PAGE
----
Revolution #199, April 18, 2010
March 28, 2010
Readers Respond to Revolution's
Coverage on the Environment
(January 17, 2010)
December 20, 2009
November 15, 2009
September 6, 2009
June 28, 2009
May 24, 2009
February 1, 2009
December 6, 2008
We received the following comments online:
Comment on the article: "NYPD in the Classrooms: Turning Schools into Prisons in the Name of 'Safety'"
I really appreciated your work in disseminating the story about police harassment in NYC schools. I believe that focusing on clear objectives and getting out information to people who have simple common sense is our best tool create a better society for all people. Keep it up.
Two comments on the article: "Pelican Bay State Prison, CA and Menard Prison, IL: Overturn the Ban of Revolution Newspaper!"
I was extremely struck by the following statement...
"I am...offended by their notion that they are 'cultivators' of my mind, that they 'water' my mind with their approved books and approved reading and I will 'grow' to be an 'approved crop' instead of a weed."
I don't think I have ever really, truly, analyzed the internal situations a prisoner must go through. All I can recall from movies I've watched or books I've read or even through other people is that in prison one of the major concerns are your cellmates turning their back on you, or the fear of dropping a bar of soap in the shower, and having to stick with people of the same race, or being the notorious "pipe carrier." After having read this powerful article, I am certain I will never look at the prison system with clouded eyes again.
When I was in the Ohio pen in Columbus, Oh, I received the Revolutionary Worker at that time, and it helped me get through all those years in the Ohio prison system. End the ban.
Two comments on the article: "The Harm of The Hurt Locker"
First, I want to note that I thoroughly enjoy perusing each edition of Revolution as soon as they are published online. This being said, I do have a bone to pick with Annie Day's recent article, "The Harm of The Hurt Locker."
The intent of the movie's message can be seen in the Chris Hedges quote that it begins with: "...war forms its own culture. The rush of battle is a potent and often lethal addiction, for war is a drug...". Over the course of the rest of the movie, no real attempt was made by the director to delineate the "good guys" from the "bad guys" as pertaining to the cause of the war. Rather, she focused on the effects of war on the soldiers who fight it, with the conclusion that it is intoxicating. This is made clear in the scenes in which Renner can't get comfortable without the bomb suit helmet on, when he gets in the shower with his uniform still on, and ultimately when he redeploys after calling combat the only thing he loves and lives for. The director then proceeded to throw the shit and muck of the conflict in Iraq into the audience's face with scenes of death, destruction, and insanity. She then goes on to show that despite such devastation, war is addicting to our men and women and to our Western imperialist concepts.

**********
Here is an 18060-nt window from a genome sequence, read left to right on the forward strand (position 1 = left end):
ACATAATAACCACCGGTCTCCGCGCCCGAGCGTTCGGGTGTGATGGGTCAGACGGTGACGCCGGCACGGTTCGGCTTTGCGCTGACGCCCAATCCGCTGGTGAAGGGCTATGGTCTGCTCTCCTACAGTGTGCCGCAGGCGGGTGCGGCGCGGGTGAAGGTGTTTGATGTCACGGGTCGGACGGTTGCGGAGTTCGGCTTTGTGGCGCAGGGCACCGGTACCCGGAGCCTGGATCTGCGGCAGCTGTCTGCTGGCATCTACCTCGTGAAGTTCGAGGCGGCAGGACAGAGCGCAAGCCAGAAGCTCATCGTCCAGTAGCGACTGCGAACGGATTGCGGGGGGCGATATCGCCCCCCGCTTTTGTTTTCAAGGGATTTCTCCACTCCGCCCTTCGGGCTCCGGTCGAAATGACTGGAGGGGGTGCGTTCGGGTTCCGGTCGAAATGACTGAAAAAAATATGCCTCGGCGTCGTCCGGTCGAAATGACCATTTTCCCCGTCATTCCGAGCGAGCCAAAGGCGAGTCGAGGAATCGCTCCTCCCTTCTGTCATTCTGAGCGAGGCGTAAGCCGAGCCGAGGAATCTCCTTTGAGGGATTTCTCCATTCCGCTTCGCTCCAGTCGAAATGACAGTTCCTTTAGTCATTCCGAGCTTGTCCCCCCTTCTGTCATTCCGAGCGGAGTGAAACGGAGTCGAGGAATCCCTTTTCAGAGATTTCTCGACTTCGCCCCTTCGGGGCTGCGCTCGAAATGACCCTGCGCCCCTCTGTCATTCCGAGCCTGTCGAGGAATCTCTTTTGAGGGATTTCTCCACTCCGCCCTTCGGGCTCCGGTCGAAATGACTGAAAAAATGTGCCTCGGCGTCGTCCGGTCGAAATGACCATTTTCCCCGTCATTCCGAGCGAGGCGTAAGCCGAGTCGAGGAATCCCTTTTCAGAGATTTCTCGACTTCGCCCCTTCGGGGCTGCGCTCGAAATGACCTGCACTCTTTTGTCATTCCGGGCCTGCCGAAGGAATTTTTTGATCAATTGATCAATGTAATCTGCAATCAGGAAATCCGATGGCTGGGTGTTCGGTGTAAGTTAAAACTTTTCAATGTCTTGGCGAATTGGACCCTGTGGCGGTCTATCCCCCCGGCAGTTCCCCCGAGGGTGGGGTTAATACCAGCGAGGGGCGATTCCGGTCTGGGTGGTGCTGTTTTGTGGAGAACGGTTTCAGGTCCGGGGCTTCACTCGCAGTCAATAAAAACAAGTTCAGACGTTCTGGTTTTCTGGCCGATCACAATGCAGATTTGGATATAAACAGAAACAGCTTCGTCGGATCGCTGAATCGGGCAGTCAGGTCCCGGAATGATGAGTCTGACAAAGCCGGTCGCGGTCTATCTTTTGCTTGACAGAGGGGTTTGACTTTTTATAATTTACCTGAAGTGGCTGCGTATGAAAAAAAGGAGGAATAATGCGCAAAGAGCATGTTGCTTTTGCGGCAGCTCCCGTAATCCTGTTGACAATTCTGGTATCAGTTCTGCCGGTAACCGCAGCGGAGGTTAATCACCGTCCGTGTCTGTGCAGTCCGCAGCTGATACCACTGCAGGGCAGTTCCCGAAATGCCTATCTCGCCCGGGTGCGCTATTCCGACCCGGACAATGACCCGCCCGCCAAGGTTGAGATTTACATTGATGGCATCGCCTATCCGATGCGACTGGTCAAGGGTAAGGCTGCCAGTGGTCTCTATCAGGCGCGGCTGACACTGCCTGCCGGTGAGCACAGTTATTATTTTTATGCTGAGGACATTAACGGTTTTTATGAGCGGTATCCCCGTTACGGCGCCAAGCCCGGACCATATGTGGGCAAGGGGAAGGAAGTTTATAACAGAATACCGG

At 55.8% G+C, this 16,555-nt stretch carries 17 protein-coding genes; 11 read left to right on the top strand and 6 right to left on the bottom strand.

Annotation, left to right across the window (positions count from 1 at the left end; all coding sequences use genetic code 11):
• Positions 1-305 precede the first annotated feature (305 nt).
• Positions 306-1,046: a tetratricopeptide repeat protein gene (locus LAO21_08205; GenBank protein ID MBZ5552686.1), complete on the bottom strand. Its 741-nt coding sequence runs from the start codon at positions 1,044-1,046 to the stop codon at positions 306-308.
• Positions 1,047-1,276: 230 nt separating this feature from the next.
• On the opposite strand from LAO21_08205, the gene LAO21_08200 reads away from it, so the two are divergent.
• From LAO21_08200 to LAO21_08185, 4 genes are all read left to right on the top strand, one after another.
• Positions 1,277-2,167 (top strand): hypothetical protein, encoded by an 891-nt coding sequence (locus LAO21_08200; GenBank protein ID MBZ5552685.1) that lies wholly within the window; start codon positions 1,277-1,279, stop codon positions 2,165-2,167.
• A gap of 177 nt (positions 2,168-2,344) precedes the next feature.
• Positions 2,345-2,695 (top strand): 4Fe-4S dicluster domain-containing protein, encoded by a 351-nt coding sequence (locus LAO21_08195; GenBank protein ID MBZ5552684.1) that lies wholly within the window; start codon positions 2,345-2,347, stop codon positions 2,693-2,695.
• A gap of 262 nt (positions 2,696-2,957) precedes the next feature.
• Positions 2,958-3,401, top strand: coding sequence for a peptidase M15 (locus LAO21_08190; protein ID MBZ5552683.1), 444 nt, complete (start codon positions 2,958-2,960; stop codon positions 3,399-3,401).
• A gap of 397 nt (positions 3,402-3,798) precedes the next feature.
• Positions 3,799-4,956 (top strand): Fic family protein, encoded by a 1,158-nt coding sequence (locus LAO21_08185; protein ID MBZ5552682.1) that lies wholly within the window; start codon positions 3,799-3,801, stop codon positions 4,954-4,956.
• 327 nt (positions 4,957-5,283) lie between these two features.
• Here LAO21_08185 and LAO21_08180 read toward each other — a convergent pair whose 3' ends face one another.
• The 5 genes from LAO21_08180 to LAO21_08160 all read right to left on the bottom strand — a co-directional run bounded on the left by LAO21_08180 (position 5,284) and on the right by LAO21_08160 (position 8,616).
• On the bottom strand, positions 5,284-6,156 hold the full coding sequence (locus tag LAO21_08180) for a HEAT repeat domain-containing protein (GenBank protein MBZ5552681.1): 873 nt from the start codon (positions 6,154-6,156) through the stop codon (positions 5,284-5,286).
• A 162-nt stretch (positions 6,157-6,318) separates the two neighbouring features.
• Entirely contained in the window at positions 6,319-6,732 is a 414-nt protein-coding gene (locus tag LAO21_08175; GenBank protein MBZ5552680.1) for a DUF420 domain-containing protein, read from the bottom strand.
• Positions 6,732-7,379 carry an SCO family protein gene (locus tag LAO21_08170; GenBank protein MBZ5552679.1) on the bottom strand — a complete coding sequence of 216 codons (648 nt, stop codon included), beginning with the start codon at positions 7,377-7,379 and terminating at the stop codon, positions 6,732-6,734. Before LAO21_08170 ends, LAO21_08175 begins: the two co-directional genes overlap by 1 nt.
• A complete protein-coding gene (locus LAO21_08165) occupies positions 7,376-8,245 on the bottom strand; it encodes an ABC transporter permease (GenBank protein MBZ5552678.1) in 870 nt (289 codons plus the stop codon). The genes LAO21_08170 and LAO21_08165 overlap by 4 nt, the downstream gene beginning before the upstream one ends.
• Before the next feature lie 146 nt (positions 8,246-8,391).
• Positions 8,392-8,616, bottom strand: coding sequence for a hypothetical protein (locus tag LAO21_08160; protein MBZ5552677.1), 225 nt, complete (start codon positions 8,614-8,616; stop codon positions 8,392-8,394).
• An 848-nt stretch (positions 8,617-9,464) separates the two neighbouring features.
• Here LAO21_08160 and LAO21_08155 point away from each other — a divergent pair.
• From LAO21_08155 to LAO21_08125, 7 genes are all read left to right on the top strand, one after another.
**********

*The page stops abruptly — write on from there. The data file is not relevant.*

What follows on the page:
By the end of the movie, Mackie's character admits that he has had enough of this war bullshit and realizes that the war is all just a big fuck-up and wants out.
Admittedly, the film was Eurocentric at times and did have you rooting for the Americans, but it did show some of the Iraqi plight. While definitely not enough, there was still some effort shown.
My verdict on The Hurt Locker: a Hollywood-esque creation that has pro-American tendencies, but still manages to get across the message of war being a drug that is abused by imperialism and our youth.
Dear Annie Day:
Your article, "The Harm of The Hurt Locker," is extraordinary. Thank you thank you for publishing this. May I copy it and send it to many people and/or organizations as long as I credit you?
Comment on the article: "Battle Over Abortion Raging In Mexico"
The forces for legalizing abortion should use the shit that is going down in the catholic church right now (from the pope down) to show the people the contradictions in the infallible catholic church.
You have very insightful, straightforward articles about revolution and change, which I wholly agree with, even though I am not a Communist. But more people desperately need that "flame."
I could particularly relate to the recent article on the pornification of prisons since I had just seen an episode of Oprah where she talked with a porn star as if it was any other discussion. I'm glad to see articles like this that are discussing problems head-on instead of dancing around them like there's nothing wrong. Typical American: "Oh, no, there's nothing wrong with it! What are you talking about??????"
A very interesting excerpt: "As most of you know by now, I have been state raised by cold steel & concrete since I was 13 years old. I'm 31 now. I can remember when I first entered juvenile prison, some of the officers would bring in porn movies for us to watch depending on how we 'behaved.' If we were really 'good' which I never was according to their standards, the institution would bring in a bus load of girls in from the female institution & organize dances."
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